Melbourne | Tsitsipas and Khachanov to meet in SF

Stefanos Tsitsipas surged into the Australian Open semi-finals after a straight-sets win over Jiri Lehecka and in some ways, was lucky to do so and not be disqualified like Novak Djokovic was at the US Open!

It felt different this time from any other match [this week], but the most important thing is that at the end I found a solution, It was a very difficult three-setter, one of the most difficult ones that I had so far in the competition. Stefanos Tsitsipas

The Greek, seeded third for the Australian Open, narrowly avoided being thrown out of the first grand slam of the season after he smashed a ball in frustration during the third set and just missed hitting a ball-kid.

Had he done so, he would have received his marching orders like the Serbian who accidently hit a line person back in 2020 with a ball he struck in frustration.

Tsitsipas was seemingly in control when the incident occurred whilst the Czech, Jiri Lehecka, was serving at 3-4 down and spotted by Jim Courier whilst commentating for Channel 9.

“I’m not sure if we’re gonna get a replay of it — Tsitsipas just got really lucky,” he said. “He swings in anger, and it nearly hits the ball kid!”

Fortunately for the world No.4, it was a miss and he went on to claim, after two hours and 17-minutes a place in the last four having defeated the 21-year-old Lehecka 6-3 7-6(2) 6-4 for what will be his third appearance in the Melbourne semi-finals in as many years.

“It felt different this time from any other match [this week], but the most important thing is that at the end I found a solution,” said Tsitsipas in his on-court interview. “It was a very difficult three-setter, one of the most difficult ones that I had so far in the competition.

“I think Jiri had a very good tournament. He is someone who started playing well recently and I wish him the best in the future, because he is a great player.”

Lehecka, ranked 71,had told Tsitsipas that he was going to avenge his semi-final defeat to the Greek at last year’s Rotterdam.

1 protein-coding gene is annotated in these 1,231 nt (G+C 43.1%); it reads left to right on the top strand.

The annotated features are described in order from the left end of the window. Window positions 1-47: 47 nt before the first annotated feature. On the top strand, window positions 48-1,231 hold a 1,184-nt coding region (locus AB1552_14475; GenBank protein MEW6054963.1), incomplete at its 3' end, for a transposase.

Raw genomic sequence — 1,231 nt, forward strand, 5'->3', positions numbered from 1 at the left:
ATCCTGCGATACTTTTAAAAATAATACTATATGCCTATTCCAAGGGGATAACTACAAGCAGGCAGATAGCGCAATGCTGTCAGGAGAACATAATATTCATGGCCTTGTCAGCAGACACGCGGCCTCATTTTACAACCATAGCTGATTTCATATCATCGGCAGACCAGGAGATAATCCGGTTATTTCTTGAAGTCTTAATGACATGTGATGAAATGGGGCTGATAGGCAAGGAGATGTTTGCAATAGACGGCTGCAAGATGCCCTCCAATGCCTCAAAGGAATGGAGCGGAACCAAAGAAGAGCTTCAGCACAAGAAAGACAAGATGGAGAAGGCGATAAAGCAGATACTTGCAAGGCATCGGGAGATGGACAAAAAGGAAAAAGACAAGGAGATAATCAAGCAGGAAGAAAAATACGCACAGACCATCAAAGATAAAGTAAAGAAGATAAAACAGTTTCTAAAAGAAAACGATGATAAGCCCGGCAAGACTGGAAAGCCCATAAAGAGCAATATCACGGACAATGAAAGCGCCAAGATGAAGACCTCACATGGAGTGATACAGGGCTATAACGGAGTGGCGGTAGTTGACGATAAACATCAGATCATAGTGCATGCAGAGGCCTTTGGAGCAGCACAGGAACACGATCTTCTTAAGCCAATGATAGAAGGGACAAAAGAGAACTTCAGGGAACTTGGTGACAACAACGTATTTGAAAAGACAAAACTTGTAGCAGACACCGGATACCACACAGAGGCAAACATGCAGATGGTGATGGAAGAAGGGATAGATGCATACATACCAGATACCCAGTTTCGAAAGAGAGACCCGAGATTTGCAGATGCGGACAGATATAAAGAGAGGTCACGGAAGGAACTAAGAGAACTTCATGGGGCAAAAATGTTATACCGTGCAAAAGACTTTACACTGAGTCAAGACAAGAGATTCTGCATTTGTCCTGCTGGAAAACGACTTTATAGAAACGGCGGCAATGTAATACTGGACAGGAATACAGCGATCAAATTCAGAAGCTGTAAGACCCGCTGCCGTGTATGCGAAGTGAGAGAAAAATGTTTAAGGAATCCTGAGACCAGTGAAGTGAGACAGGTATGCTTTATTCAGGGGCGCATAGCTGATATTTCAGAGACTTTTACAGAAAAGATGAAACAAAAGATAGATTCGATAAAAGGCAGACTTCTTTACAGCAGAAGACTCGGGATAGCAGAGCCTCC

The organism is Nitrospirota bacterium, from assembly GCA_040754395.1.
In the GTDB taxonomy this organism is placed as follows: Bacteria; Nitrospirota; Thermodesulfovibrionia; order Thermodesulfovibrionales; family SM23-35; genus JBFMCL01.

But the 21-year-old, who beat 11th seed Cameron Norrie and sixth seed Felix Auger-Aliassime en route to the last eight, found himself under pressure from the opening moments of their quarter-final facing five break points.

Lehecka lost that game and found himself immediately trailing 3-0 and with Tsitsipas serving strongly he was one set down after 36-minutes.

But he struck back in the second to apply pressure on the Greek, but with both payers now playing at their best level until the tie-break where Tsitispas quickly gained control and never relinquished dropping just two points.

In a close third set, Tsitsipas’s second double fault of the night handed Lehecka three break points in game seven. But he saved them all to hold, pumping the air in celebration.

With the bit between his teeth, the Greek star applied more pressure as Lehecka served to stay in the contest and a cross-court backhand earned him a match point, which he converted.

Karen Khachanov (R) commiserates with Sebastian Korda following his retirement

Earlier, Karen Khachanov reached his second consecutive grand slam semi-final after Sebastian Korda retired with a wrist injury when trailing 7-6(5) 6-3 3-0.

The 22-year-old American has been one of the stories of the tournament, defeating Daniil Medvedev and Hubert Hurkacz to reach his first grand slam quarter-final 25 years after his father Petr lifted the trophy.

But he took a medical timeout after five games of the second set to have his wrist taped and called it quits after losing the next seven games.

Korda said of the injury: “I had it a little bit in Adelaide a couple weeks ago but then it went away. During the matches, it was completely fine. Then, just one kind of miss-hit return and it started to bother me a lot after that.

“Some forehands, I couldn’t even hold the racket. Volleying was almost impossible for me. So it was a little tough.”

The second semi-final line up will be settled on Wednesday when Novak Djokovic plays Russia’s Andrei Rublev and Ben Shelton takes on his American compatriot Tommy Paul.



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